In addition to this fundamental existential anguish that pervades Bernhard’s novels, there is the more obvious and sometimes shrill dissatisfaction with the cultural and political state of affairs in the author’s native country, Austria. The author never missed an occasion—even when the Austrian government awarded him prestigious and lucrative prizes and stipends—to revile his countrymen for their unwillingness to face their fascist past, their political opportunism, their adherence to outmoded social and artistic models, and their disdain and lack of support for contemporary art that questions their petite bourgeois tastes. Bernhard’s dyspeptic narrators become virtual mouthpieces for his criticism of Austria and its political and cultural institutions. In some cases, his characters’ diatribes against leading politicians and fellow artists were so transparent that legal action was taken against him and attempts were made to prevent the performance of one of his plays.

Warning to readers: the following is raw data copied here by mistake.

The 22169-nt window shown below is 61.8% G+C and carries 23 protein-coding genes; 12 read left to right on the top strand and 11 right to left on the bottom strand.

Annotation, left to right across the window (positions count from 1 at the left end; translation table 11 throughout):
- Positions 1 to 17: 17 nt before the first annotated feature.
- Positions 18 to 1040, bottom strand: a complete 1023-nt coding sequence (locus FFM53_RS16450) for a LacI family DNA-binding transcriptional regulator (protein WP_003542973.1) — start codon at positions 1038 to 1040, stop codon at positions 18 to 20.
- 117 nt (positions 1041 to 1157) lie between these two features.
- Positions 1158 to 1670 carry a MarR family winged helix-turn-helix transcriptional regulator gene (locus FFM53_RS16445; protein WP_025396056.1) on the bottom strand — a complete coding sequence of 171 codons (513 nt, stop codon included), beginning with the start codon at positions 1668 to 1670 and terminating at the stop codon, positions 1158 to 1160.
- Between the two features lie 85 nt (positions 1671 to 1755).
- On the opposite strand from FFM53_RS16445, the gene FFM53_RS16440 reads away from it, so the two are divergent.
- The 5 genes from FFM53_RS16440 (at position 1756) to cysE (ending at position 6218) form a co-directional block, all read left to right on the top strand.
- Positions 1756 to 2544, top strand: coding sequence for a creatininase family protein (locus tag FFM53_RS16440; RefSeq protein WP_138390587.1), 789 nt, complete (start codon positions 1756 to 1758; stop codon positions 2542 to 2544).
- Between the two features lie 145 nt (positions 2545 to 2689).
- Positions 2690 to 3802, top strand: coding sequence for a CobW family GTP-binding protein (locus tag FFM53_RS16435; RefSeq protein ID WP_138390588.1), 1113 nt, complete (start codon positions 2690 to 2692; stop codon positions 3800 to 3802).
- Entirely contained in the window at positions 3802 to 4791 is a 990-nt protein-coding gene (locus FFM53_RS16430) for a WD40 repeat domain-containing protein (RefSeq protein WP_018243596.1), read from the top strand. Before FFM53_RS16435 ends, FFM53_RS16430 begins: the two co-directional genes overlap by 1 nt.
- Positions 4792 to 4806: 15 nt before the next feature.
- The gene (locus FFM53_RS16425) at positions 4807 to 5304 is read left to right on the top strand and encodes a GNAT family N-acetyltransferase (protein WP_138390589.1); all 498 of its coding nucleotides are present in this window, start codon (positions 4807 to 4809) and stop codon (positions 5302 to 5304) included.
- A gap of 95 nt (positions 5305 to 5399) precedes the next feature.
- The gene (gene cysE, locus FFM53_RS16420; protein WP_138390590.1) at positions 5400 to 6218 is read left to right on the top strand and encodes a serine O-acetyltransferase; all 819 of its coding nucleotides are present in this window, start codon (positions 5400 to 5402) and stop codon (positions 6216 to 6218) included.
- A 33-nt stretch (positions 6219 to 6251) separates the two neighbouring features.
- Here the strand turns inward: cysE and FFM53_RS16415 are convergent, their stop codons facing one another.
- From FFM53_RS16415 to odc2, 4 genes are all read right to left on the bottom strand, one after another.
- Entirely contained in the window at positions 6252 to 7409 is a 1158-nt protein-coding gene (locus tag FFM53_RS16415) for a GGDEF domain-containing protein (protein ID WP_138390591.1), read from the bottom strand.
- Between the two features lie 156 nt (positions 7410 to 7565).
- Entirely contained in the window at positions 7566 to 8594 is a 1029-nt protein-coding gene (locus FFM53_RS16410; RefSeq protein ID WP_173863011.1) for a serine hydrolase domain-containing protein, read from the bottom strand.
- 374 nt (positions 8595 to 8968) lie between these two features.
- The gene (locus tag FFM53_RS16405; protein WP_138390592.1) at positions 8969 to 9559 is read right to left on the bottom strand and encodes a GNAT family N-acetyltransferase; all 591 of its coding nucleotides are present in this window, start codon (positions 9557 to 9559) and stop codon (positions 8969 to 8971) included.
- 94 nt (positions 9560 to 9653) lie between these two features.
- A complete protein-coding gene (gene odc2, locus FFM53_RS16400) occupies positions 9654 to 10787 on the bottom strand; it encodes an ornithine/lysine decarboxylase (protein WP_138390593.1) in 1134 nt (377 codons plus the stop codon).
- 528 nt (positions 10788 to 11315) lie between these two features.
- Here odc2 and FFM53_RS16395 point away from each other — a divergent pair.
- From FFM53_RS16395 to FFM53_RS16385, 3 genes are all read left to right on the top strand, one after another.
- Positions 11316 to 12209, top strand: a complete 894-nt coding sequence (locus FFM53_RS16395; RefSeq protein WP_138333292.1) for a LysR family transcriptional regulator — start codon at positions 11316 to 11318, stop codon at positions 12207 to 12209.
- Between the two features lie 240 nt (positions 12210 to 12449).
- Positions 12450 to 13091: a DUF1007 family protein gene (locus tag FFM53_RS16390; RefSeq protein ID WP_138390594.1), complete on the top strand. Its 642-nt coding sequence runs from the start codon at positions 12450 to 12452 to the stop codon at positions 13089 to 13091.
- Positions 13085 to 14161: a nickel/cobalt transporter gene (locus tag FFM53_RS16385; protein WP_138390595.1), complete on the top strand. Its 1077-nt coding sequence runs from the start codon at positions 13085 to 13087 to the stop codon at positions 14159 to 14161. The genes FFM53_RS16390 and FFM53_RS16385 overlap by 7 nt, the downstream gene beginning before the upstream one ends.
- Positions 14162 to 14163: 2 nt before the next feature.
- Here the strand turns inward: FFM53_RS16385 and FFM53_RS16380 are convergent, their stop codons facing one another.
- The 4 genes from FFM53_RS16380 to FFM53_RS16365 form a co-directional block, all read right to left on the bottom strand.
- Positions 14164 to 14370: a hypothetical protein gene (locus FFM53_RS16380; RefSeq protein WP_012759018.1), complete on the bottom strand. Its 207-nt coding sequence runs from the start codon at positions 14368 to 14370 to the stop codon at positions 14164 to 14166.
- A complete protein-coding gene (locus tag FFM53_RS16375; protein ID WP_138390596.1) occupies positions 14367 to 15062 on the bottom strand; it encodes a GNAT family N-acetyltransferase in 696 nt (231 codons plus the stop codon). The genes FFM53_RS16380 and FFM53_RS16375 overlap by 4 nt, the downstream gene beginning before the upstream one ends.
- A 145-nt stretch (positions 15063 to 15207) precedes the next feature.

Bernhard was quickly recognized as one of the leading prose writers of the twentieth century by fellow writers and critics; despite their complexity, his novels found a wide readership in Europe. Readers in England and the United States were somewhat more reluctant to accept him, but the increasing praise of his prose by British and American critics has increased the readership in these countries, and excellent translations of almost all his prose works are now readily available. His compatriot, Elfriede Jelinek, who won the Nobel Prize in Literature in 2004, compellingly argues that all future German and Austrian novelists will have to measure themselves against the high standards set by Thomas Bernhard.
First published: Beton, 1982 (English translation, 1984)
Type of work: Novel
An ailing would-be musicologist once more fails to start his study of the composer Felix Mendelssohn and relives a troubling experience from his past on the island of...